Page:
We are all used to having numbers and statistics thrown at us in order to describe the magnitude of an issue or a problem. But too often, those numbers are just an abstraction, and we miss the real human cost, the pain and suffering behind the stats. Years ago, I visited Cambodia and though I didn’t want to see them, it’s unavoidable not to notice the “Killing Fields”. You see tens of thousands of bones and lifeless skulls in the Fields. It is very sobering. That the Khmer Rouge killed millions of their fellow countryman is not an abstraction when you see the Killing Fields but a painful eye-opening moment to the reality of evil.
The same is true for the current Opioid Epidemic. One hundred thousand overdoses deaths in a year is hard to wrap your head around until you realize that the Epidemic affects just about everyone. Families are ripped apart; communities are hit hard with crime and resources depleted.
In one of the Parishes where I was assigned (in the last century), some of the ladies who came to daily Mass told me that while at Mass their purses where robbed. So, one morning I went up to the Choir Loft while another priest was offering the Mass and what I saw was disturbing. One of the ladies who came to daily Mass, while the others went to Communion went through their handbags and stole their cash. After Mass, I confronted her, and she broke down in sobs. Her adult son, who was addicted to OxyContin, was extorting her for money and threating her with violence if she did not give him what he demanded. She went through her small savings and was eventually reduce to a petty thief.
We did finally act and went after the manufacturer of OxyContin, Purdue Pharma, who recklessly marketed the drug as “safe”, knowing it was highly addictive. As of today, the Company is in bankruptcy. Then additional legal settlements have been reached with both manufacturers and distributers of other Opioids including: Teva, Allergan, CVS, Walgreens, Walmart, Janssen, Cardinal, McKesson, AmerisourceBergen. The total damages these companies will pay is 50 billion dollars, along with 6 billion from Perdue. This is the biggest settlement since Big Tobacco. (How it is being distributed is subject for another interesting letter of mine.) These actions have dried up the overprescribing of opioids.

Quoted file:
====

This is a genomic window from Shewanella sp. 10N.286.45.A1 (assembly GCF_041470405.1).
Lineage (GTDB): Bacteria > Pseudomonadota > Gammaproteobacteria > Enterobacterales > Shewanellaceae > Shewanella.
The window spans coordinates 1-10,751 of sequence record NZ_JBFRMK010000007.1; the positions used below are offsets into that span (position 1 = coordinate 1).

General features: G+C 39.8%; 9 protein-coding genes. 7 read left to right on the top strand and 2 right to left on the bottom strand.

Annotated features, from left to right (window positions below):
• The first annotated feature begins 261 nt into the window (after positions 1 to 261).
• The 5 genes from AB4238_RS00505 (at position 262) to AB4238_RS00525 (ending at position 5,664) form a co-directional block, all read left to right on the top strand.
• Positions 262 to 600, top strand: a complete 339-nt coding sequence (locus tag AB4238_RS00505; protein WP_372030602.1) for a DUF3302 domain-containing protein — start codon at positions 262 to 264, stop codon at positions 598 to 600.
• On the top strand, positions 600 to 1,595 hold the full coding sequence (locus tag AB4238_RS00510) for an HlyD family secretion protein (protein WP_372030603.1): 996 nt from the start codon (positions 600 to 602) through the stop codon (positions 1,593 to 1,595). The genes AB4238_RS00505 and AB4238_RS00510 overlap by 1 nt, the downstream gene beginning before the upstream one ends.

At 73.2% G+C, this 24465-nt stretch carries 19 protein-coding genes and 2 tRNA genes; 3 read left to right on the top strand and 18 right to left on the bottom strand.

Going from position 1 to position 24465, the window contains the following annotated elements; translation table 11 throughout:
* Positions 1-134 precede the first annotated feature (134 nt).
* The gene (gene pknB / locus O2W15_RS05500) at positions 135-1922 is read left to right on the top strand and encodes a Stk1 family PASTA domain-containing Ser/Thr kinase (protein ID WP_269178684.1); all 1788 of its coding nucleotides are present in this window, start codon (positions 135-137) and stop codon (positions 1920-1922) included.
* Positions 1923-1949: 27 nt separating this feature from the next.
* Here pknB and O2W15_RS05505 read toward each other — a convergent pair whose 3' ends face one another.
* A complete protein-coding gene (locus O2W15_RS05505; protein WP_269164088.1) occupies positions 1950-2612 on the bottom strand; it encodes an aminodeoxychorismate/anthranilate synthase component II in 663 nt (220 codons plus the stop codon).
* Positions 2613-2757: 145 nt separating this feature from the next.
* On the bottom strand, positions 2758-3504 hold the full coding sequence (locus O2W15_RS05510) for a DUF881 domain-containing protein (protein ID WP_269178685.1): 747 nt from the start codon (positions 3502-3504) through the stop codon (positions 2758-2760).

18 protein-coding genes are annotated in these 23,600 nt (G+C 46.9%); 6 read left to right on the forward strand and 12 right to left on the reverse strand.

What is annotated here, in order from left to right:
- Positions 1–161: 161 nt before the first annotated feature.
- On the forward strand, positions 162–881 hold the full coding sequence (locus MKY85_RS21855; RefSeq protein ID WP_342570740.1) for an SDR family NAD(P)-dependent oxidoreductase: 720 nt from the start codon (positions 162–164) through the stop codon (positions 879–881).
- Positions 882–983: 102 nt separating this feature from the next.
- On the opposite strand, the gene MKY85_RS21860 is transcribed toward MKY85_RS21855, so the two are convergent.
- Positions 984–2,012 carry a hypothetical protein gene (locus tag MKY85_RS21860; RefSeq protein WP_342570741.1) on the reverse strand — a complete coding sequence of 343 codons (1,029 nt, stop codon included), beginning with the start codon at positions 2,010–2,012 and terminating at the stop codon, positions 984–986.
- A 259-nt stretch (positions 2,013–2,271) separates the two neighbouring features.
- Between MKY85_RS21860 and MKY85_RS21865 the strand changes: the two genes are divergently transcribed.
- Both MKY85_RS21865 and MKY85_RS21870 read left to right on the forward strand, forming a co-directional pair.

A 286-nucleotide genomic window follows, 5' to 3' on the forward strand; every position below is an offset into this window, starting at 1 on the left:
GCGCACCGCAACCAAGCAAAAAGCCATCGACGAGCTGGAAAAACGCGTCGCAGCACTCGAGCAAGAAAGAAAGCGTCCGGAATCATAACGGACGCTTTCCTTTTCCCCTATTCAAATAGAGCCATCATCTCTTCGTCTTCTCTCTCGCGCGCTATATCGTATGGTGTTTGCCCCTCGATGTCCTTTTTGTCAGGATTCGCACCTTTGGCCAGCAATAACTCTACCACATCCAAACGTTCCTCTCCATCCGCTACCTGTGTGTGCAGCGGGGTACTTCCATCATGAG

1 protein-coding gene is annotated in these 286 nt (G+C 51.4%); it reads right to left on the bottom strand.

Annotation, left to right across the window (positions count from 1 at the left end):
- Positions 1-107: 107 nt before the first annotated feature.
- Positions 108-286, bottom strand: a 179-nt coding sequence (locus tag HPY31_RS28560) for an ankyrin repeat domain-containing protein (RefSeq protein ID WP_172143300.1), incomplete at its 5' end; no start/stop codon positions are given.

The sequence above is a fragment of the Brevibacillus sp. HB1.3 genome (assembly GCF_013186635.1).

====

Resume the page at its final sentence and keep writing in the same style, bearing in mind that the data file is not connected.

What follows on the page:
And just when you thought it was safe… The law of supply and demand still rules. In the void of prescribed Opioids, the Mexican Drug Cartels have stepped up to flood our country with a synthetic opioid called Fentanyl. (Ironically, the flow of heroin has slowed greatly since the Taliban took back Afghanistan, as they forbid the growing of poppies which produce the opium used for heroin.
Under US rule, Afghanistan was one of the largest if not largest producers of heroin.) So now we have Opioid Epidemic Redux. Just recently, in our Golf Utopia, another family faced a similar situation as the one above. Their adult child had made their lives miserable and chaotic as only a drug addict can. After trying to help in many ways they finally had to put up a firm boundary and tell him he could no longer come to their home. But he did. To prevent him from harming them, one of the parents used a firearm. How tragic for a parent to have to do something like that to one of their offspring. I am sure they did not want to take that action, but they had run out of options. Please pray for their healing.
When you hear stories like these the 100,000+ overdose deaths last year is no longer so abstract. Nor is it limited to the person who took the drug. It is real for all of us.
An important step in treating addiction is to reduce or eliminate the supply of the drug. For an alcoholic, that means getting rid of the supply of alcohol in their home or wherever they stash it. For the Opioid addict it means telling every medical provider you visit that you cannot safely take such drugs. However, in this Phase II of the Opioid Epidemic, cutting off the supply of Fentanyl cannot be done with lawsuits.
As faithful citizens we need to insist our government find ways to stop the supply of drugs coming into our country as a first step in stopping this Epidemic. Once the supply is dried up, we can better offer prevention and treatment to addicts and the families who suffer.
Recovery from addiction is possible. Let’s work and pray for the day when rather than 100,000 overdose deaths being the leading statistic, 100,000 recovered individuals and families are.
Fr. John B.BACK TO LIST